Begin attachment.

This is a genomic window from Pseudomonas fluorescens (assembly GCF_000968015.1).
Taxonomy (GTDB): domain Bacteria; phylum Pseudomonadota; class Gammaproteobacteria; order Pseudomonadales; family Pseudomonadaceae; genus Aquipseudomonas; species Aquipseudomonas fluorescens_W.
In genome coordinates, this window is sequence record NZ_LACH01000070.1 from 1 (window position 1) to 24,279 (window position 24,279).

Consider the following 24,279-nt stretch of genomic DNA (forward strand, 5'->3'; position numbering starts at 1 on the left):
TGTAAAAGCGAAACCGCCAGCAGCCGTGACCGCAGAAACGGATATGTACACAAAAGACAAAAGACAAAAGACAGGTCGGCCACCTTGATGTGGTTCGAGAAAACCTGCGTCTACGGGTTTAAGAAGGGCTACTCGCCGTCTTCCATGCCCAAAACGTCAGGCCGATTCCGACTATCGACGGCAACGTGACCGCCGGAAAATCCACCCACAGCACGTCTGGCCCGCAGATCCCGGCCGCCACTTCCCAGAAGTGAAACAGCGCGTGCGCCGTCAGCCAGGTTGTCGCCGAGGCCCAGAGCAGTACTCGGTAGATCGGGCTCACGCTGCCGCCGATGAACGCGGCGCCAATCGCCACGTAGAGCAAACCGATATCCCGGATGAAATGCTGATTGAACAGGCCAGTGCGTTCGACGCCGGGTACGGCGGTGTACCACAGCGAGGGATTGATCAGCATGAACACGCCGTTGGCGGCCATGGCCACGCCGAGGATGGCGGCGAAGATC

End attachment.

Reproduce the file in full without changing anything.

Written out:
This is a genomic window from Pseudomonas fluorescens (assembly GCF_000968015.1).
Taxonomy (GTDB): domain Bacteria; phylum Pseudomonadota; class Gammaproteobacteria; order Pseudomonadales; family Pseudomonadaceae; genus Aquipseudomonas; species Aquipseudomonas fluorescens_W.
In genome coordinates, this window is sequence record NZ_LACH01000070.1 from 1 (window position 1) to 24,279 (window position 24,279).

Consider the following 24,279-nt stretch of genomic DNA (forward strand, 5'->3'; position numbering starts at 1 on the left):
TGTAAAAGCGAAACCGCCAGCAGCCGTGACCGCAGAAACGGATATGTACACAAAAGACAAAAGACAAAAGACAGGTCGGCCACCTTGATGTGGTTCGAGAAAACCTGCGTCTACGGGTTTAAGAAGGGCTACTCGCCGTCTTCCATGCCCAAAACGTCAGGCCGATTCCGACTATCGACGGCAACGTGACCGCCGGAAAATCCACCCACAGCACGTCTGGCCCGCAGATCCCGGCCGCCACTTCCCAGAAGTGAAACAGCGCGTGCGCCGTCAGCCAGGTTGTCGCCGAGGCCCAGAGCAGTACTCGGTAGATCGGGCTCACGCTGCCGCCGATGAACGCGGCGCCAATCGCCACGTAGAGCAAACCGATATCCCGGATGAAATGCTGATTGAACAGGCCAGTGCGTTCGACGCCGGGTACGGCGGTGTACCACAGCGAGGGATTGATCAGCATGAACACGCCGTTGGCGGCCATGGCCACGCCGAGGATGGCGGCGAAGATC